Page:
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Monday, January 9, 2017

Meet J-Hen, Recording Artist

J-Hen is an R&B/Hip-Hop recording artist from the Dallas metroplex area. His passion for music first began at an early age, and he taught himself how to write his own songs when he was in middle school. He and his friends released their first LP, which included tracks of J-Hen singing, when he was still in high school.

His latest single, "On To The Next," was produced in Miami, FL at the infamous The Hit Factory Criteria Recording Studios. Learn more about J-Hen by visiting http://j-hen.com.

1. Growing up, how did you teach yourself to write your own songs--and then did you teach yourself to produce as well?

Growing up, I started out as a rapper and I used to write lyrics for my homies so I slowed it down a bit and realized that I liked R&B better. I started writing about my life experiences and it just kept getting better and better. As far as producing, I started out with a program called Fruity Loops. I think every producer has heard of that program! I was just messing around with it and just started creating my own beats.

2. Your work seems to have some diverse influences behind it, from current hip hop music to 1980s pop. When you sit down and write today, who are the artists that continue to inspire you?

There's quite a few but Michael Jackson, James Brown, Prince, Genuine, and Usher are a few that I would like to acknowledge.

3. What is the music scene like in Dallas, and how has that influenced your work?

The music scene in Dallas is actually starting to really open up. It's always been here--it's just knowing who, what, when, where, and why and being in the right place at the right time.

4. What projects are you taking on in 2017?

My new album is coming out in January 2017, as well as a tour to introduce my new album "On To The Next," a feature part as an artist trying to make it in the music business in a movie called "Caught Up" by Sharon's Revelatory Productions, as well as performing on the 2017 The Experience Factor Cruise on Carnival.

5. For readers who haven't heard your music before, what would you like them to know about it, and what song or album of yours would you suggest that they listen to first?

My music is about relationships and life experiences and is typically written so that people can relate to and really feel and be inspired by it. I love to paint vivid stories in my music so that you not only hear the music but you can close your eyes and see it also.

The album I would suggest they listen to first is "The Prelude." This album gives you a peek into what my music is all about. It's a prelude of what's to come. It's all about feeling good and just enjoying and being able to relate to my music. My next album "On To The Next" showcases the level I am on now in my career.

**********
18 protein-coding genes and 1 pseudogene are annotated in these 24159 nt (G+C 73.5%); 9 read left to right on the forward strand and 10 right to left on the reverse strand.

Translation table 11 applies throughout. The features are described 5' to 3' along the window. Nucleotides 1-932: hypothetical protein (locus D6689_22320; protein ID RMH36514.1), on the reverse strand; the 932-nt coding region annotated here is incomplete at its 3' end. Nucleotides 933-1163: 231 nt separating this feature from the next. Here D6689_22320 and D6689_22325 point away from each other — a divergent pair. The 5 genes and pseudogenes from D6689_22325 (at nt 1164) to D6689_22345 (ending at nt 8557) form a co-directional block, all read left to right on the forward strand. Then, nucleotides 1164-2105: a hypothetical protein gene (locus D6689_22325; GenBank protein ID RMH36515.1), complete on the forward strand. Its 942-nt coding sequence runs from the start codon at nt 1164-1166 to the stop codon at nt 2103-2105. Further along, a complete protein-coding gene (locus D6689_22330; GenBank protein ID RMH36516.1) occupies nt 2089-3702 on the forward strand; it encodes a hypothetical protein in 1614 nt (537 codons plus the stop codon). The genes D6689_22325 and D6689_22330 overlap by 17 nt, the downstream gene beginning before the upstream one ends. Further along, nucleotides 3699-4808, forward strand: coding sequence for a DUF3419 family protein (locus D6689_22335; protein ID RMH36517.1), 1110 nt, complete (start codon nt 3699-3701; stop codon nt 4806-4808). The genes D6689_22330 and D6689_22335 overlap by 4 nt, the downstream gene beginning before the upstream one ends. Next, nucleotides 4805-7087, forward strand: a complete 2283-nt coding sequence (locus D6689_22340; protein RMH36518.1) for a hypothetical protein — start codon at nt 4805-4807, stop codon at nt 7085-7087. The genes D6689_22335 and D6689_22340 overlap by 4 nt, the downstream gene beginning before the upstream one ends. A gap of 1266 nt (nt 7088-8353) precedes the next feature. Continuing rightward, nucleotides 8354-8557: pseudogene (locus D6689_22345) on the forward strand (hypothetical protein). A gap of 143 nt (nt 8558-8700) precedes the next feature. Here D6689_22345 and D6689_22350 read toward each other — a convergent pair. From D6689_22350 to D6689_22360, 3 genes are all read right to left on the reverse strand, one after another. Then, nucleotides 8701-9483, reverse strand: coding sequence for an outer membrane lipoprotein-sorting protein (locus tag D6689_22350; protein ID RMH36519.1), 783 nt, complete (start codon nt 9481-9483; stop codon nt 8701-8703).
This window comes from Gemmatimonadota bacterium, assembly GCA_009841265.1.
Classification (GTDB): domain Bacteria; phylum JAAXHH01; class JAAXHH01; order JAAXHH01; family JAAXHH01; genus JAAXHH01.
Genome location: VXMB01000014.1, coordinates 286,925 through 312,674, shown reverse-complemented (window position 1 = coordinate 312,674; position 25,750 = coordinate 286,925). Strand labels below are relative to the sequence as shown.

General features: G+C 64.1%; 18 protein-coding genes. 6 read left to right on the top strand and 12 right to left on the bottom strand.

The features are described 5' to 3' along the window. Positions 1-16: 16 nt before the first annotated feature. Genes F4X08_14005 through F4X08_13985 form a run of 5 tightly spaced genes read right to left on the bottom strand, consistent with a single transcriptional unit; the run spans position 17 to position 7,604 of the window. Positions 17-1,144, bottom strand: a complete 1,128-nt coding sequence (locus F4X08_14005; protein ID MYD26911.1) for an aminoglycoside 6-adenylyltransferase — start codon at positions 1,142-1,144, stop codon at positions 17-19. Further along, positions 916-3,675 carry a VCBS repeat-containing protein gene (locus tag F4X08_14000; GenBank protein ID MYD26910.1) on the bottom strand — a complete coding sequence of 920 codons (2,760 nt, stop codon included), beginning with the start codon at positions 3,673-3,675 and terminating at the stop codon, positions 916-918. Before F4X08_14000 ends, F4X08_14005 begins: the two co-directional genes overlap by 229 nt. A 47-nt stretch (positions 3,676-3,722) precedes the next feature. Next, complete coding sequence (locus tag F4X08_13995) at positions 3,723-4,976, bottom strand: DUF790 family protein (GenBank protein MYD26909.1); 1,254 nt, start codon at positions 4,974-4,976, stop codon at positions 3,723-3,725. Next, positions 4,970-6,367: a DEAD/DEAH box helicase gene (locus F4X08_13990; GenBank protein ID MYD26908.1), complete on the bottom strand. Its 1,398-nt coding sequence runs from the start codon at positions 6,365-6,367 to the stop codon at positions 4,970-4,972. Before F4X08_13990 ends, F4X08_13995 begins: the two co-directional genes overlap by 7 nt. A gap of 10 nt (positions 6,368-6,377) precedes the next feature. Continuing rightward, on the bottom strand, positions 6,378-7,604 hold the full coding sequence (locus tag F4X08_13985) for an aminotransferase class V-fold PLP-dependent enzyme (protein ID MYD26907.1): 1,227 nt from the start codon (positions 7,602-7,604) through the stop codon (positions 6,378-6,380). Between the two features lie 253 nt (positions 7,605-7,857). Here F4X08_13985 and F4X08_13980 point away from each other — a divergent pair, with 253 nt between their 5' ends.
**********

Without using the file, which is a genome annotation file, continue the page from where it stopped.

Thanks, J-Hen!

Friday, December 30, 2016

Meet Rich Marcello, Author

Rich Marcello is the author of three novels, The Color of Home, The Big Wide Calm, and, most recently, The Beauty of the Fall. He also writes poems and songs, and teaches writing at Seven Bridges' Writer Collaborative. He previously had a long and successful career as a technology executive, managing several multi-billion dollar businesses for Fortune 500 companies.

Learn more by visiting http://richmarcello.com. You can also find the author on Facebook, Instagram, Twitter, and SoundCloud.

1. What gave you the idea to write The Beauty of the Fall?

When I started the novel three years ago, I was interested in writing about technology as a healer and a community builder. There are many good novels out there about the evils of technology, but few, if any, about technology companies that bring about positive social change. The idea of using technology to enable true democracy, as opposed to the slew of representative democracies in existence today, intrigued me. The events in the world this last year­­–--the rise of fake news, populism, racism, and sexism--confirmed that I was one the right track. However, as my protagonist, Dan Underlight, emerged, I realized I was actually writing a redemption story. Once I was clear on that point, the themes broadened out to include non-violence, trust, honor, forgiveness, and simplicity.

2. How did your past experience as a technology executive come into play in shaping some of the aspects of the novel?

I spent many years in tech running different kinds of hardware and software businesses. Even though the technology used in the company Dan starts, Conversationworks, is beyond the industry's current capabilities, I wanted the feel of CW to be as real as possible. I spent a lot of time speaking with technology executives, many of them friends, to make sure the business scenes were authentic. And yes, I drew on my experience, especially around the norms of a healthy company.

3. What are some of the challenges you experienced in writing about grief?